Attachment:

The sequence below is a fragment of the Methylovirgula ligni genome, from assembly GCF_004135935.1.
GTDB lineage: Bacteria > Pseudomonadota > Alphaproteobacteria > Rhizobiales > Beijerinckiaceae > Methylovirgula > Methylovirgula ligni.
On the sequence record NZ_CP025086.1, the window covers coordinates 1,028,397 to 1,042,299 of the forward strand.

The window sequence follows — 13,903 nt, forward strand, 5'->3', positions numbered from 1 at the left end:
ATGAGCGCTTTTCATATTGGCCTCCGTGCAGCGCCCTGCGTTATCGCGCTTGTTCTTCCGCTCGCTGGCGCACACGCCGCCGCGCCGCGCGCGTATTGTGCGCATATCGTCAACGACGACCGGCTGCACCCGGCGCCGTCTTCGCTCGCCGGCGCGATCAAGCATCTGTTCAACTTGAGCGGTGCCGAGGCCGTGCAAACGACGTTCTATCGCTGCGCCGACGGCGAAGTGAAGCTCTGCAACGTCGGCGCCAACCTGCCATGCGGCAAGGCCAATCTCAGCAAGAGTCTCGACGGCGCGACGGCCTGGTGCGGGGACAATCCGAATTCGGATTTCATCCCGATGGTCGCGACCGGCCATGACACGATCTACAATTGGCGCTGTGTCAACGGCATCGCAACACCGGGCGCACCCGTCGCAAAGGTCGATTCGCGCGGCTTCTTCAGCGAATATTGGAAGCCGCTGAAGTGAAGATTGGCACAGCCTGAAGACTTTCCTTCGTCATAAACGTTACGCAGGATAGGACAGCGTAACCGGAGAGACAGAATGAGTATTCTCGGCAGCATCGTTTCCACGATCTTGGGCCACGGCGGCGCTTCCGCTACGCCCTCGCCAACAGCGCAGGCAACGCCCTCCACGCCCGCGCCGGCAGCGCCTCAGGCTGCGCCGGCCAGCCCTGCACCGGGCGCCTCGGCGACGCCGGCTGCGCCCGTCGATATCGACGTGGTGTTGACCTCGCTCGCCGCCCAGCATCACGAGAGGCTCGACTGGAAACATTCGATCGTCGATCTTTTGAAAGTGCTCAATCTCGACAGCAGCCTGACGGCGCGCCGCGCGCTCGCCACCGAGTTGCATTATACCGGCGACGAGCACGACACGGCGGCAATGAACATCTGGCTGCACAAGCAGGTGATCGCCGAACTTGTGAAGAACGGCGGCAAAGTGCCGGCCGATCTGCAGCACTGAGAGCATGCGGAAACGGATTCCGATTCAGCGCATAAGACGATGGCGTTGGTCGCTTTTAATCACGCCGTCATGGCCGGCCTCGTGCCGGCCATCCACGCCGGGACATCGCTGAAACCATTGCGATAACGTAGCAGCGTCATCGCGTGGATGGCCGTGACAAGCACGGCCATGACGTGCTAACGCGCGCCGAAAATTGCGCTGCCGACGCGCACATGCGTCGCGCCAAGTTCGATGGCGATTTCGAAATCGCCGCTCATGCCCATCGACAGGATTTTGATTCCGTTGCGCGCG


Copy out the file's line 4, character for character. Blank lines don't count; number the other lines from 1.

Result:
The window sequence follows — 13,903 nt, forward strand, 5'->3', positions numbered from 1 at the left end: